Nord Stream 1, which runs under the Baltic Sea to supply Germany and others, had been due to resume operating after a three-day halt for maintenance on Saturday at 0100 GMT.

But Gazprom, the state-controlled firm with a monopoly on Russian gas exports via pipeline, said on Friday it could no longer provide a timeframe for restarting deliveries after finding an oil leak that meant a pipeline turbine could not run safely.

Moscow has blamed sanctions, imposed by the West after Russia invaded Ukraine, for hampering routine operations and maintenance of Nord Stream 1. Brussels says this is a pretext and Russia is using gas as an economic weapon to retaliate.

Earlier on Friday, European Union Commission chief Ursula von der Leyen said the bloc should impose a price cap on Russian pipeline gas to foil what she said were Russia’s attempts to manipulate the market. 

5:35pm: Ukraine detains woman for telling Russia whereabouts of husband’s army unit

A 31-year-old woman from eastern Ukraine has been detained on accusations of sending the locations of her soldier husband’s unit and other army assets to Russian military intelligence, Ukraine’s State Security Service (SBU) has said.

The unnamed woman from Dnipropetrovsk region passed on information about the locations of military buildings and equipment along frontline positions in the Donetsk and Zaporizhzhia regions, the SBU wrote on Telegram.

The woman would quiz her husband and “pass the information she received through messenger applications to Russian military intelligence, where it was used for artillery and air strikes,” its statement said.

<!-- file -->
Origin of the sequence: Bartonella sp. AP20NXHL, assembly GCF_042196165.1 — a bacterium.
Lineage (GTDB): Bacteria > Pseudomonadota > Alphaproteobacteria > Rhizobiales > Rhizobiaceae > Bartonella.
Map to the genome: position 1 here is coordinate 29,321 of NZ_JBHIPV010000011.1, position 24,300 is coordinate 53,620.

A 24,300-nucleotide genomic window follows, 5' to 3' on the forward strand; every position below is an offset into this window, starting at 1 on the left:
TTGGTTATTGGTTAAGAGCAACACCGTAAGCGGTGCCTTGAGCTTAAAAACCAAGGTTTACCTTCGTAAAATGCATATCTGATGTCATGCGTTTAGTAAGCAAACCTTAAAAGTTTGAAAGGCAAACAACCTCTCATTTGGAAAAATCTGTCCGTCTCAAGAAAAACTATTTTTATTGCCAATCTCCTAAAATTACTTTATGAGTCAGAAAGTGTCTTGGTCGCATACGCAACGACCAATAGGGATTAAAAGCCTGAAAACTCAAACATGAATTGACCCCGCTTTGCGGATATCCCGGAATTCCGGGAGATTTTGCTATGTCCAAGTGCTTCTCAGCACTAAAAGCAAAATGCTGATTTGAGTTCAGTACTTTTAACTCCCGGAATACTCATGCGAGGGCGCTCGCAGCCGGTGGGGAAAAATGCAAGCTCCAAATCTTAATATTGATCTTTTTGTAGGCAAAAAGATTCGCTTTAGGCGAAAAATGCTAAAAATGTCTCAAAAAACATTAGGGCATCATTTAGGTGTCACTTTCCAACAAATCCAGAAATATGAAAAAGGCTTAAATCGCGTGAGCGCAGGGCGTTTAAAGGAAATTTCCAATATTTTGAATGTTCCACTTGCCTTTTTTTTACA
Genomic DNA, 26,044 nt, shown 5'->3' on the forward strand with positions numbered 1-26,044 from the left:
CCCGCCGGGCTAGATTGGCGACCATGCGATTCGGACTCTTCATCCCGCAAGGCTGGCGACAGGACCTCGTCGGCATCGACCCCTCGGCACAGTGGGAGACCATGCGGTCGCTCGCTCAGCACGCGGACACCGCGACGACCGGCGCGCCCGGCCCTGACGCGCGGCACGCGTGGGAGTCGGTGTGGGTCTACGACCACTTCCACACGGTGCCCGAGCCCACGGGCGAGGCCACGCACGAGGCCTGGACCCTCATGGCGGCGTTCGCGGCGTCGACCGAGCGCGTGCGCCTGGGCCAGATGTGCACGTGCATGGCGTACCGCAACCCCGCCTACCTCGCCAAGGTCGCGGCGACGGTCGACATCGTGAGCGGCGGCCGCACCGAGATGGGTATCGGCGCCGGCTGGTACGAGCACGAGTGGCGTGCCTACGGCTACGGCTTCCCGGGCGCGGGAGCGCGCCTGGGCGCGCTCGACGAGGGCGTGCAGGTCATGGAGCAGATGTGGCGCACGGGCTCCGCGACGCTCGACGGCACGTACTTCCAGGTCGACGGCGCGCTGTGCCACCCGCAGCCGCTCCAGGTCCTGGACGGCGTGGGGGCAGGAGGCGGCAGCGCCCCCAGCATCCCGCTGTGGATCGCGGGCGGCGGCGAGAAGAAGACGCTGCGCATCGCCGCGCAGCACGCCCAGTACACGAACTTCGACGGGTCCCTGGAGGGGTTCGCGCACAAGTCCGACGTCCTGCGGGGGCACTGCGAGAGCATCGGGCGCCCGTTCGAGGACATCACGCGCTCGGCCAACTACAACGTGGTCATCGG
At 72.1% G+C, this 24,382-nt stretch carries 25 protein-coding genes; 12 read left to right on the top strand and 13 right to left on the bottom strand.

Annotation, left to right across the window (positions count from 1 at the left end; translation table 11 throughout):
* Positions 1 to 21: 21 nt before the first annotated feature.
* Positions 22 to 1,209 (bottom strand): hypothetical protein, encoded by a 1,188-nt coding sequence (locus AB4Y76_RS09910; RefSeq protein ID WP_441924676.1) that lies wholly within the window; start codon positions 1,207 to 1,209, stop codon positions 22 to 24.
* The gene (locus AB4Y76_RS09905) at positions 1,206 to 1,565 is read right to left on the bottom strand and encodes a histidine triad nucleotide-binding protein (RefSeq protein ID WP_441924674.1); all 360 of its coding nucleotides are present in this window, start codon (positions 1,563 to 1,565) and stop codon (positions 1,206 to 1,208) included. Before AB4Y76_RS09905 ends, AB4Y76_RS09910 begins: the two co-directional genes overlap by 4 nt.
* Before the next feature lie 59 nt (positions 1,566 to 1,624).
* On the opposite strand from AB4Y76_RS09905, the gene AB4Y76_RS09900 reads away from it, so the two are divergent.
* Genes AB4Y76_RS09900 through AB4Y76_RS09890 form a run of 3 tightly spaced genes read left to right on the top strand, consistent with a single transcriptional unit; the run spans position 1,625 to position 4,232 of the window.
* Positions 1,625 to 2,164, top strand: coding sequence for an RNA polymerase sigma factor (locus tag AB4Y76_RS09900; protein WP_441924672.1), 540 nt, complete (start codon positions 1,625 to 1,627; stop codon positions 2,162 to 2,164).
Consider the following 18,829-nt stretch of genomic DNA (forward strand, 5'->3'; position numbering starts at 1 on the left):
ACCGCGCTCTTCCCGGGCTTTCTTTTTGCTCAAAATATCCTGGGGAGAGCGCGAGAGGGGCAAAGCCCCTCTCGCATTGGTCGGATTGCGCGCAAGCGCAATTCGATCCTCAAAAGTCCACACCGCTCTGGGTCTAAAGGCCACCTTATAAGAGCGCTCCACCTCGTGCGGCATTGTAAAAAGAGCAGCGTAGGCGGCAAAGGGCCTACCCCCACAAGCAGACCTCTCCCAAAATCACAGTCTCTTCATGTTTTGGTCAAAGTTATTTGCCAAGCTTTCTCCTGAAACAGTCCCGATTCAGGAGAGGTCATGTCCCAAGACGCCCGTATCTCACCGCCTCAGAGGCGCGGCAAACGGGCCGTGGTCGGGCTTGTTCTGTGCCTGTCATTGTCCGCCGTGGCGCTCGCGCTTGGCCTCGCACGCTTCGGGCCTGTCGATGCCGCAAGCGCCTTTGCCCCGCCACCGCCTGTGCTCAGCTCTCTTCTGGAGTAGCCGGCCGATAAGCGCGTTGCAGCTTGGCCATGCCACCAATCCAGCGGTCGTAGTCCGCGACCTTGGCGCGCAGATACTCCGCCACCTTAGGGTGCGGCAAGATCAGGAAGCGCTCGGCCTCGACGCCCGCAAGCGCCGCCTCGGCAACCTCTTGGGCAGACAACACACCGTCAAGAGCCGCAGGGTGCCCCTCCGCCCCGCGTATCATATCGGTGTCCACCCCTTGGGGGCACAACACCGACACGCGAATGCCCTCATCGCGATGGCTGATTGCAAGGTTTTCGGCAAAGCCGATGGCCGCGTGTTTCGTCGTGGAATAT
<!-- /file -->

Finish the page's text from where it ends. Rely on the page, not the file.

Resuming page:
The SBU, Ukraine’s paramount domestic security agency, regularly announces the capture of people it says are spies who have been caught passing military intelligence to Moscow.

5:15pm: Moscow warns US against sending long-range weapons to Ukraine

A senior Russian diplomat has sternly warned Washington against supplying long-range weapons to Ukraine, noting that the US is balancing on the edge of direct involvement in the conflict.

“We have repeatedly warned the US about the consequences that may follow if the US continues to flood Ukraine with weapons,” Deputy Foreign Minister Sergei Ryabkov said on state media. “It effectively puts itself in a state close to what can be described as a party to the conflict.”

Ryabkov also pointed to the country’s military doctrine that envisages the use of nuclear weapons in case of a threat to the existence of the Russian state.

The senior diplomat warned that “a very narrow margin that separates the US from becoming a party to the conflict mustn’t create an illusion for rabid anti-Russian forces that everything will remain as it is if they cross it.”

3:30pm: G7 finance ministers agree to Russian oil price cap